Home Borrower Nigeria cannot survive on endless borrowing – DMO

Nigeria cannot survive on endless borrowing – DMO


…says FG cannot access Eurobonds, lenders avoiding B-rated countries

The Debt Management Office has revealed that it is difficult for Nigeria to borrow in international markets, as global lenders and investors shun countries categorized as “B”.

According to the Director General of the DMO, Patience Oniha, Nigeria needs to accelerate its revenue campaign while seeking alternative sources of funding internationally. “We really can’t survive like this,” she said.

Oniha, while appearing before the House of Representatives Committee on Aid, Loans, and Debt Management to defend the DMO’s 2023 budget, noted that the federal government had been unable to reach its external borrowing target, noting that it was now seeking lenders in the United States and Europe.

She said: “Where there is a problem is new external borrowing. What was planned in the 2022 budget is 2.57 billion naira of new external borrowing and this, in terms of naira at the budget exchange rate, is equivalent to 26 billion dollars. The reality is that if it were before, we would have already issued Eurobonds to raise money and we would be in good shape. But let’s say that from the fourth quarter of last year, the international capital markets were not open to countries like Nigeria. So in 2021, there was about $6 billion to raise. We raised $4 billion for that one. But this year it’s $1.25 billion.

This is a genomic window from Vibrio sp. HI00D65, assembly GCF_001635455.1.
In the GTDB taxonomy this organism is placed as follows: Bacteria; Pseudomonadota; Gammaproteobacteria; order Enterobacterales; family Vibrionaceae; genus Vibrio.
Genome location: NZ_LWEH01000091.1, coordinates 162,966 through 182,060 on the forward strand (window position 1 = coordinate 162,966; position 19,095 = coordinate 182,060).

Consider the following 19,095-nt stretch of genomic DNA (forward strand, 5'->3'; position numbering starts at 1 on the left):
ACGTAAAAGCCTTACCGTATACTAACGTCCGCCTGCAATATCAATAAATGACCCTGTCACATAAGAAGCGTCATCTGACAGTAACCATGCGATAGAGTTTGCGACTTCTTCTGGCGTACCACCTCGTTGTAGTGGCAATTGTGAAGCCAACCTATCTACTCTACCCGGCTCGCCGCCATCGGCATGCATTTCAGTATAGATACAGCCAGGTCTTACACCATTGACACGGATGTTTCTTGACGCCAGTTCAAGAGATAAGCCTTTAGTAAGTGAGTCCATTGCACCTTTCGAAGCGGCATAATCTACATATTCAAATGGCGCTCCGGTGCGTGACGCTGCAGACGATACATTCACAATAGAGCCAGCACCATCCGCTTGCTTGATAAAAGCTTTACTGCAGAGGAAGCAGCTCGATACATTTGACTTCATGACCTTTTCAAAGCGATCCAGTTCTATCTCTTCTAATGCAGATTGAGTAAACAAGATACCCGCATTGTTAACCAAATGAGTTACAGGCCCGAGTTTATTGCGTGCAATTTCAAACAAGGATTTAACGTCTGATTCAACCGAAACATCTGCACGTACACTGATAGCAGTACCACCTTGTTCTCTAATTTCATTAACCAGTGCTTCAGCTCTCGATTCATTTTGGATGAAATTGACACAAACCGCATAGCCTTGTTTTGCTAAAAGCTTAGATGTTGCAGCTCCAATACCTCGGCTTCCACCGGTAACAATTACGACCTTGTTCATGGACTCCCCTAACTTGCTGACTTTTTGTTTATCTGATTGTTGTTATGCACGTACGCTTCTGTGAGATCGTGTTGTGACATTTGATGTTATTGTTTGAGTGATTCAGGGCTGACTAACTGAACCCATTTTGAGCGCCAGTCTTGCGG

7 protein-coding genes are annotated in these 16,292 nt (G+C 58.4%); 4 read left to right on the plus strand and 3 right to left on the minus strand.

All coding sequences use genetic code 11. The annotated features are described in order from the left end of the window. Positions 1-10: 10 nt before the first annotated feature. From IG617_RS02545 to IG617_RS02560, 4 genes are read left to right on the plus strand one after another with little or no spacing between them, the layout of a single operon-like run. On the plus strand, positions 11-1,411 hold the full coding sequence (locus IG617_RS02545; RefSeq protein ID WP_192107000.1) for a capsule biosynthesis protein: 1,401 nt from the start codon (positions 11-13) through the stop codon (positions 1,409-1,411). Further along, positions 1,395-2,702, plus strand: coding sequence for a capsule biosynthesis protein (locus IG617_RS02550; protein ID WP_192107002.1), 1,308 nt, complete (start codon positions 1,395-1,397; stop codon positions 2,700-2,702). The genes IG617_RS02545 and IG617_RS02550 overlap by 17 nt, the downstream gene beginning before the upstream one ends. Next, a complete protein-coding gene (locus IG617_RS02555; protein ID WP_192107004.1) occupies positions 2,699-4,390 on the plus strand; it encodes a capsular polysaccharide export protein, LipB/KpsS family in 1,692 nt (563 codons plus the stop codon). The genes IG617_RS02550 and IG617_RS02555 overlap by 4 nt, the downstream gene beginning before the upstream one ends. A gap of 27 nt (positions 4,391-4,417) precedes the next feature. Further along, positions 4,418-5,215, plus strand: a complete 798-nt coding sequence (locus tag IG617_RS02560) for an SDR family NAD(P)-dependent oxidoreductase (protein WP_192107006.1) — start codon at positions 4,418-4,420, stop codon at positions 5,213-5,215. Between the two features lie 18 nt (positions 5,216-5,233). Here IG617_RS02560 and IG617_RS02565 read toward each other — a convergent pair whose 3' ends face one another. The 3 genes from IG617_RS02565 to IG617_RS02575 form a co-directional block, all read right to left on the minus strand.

“International markets are not looking for countries with our -B ratings. Russia’s invasion of Ukraine, as you know, dramatically changed things in the world. So inflation rates are high, interest rates are high, and investors are saying there’s a lot of uncertainty about what’s going to happen. There is a threat of recession. So what they decided to do was put their money in G-7 securities: United States, Germany, France, Japan, etc. These countries also issue bonds. So that’s where investors are putting their money and rates have gone up dramatically.

Two global economic analysts and ratings, Moody’s and Fitch, recently downgraded Nigeria to a “B” category.

Speaking on debt servicing, the DMO boss said the government needs to pay attention to the deficit percentage in its annual budgets.

She said: “We really need to look at income. For the debt to be sustainable in the medium term, you must earn income. We should not have a budget of N17tn and N10tn deficit, and on top of that (there is) new borrowing of N8.8tn which is 50% of your budget.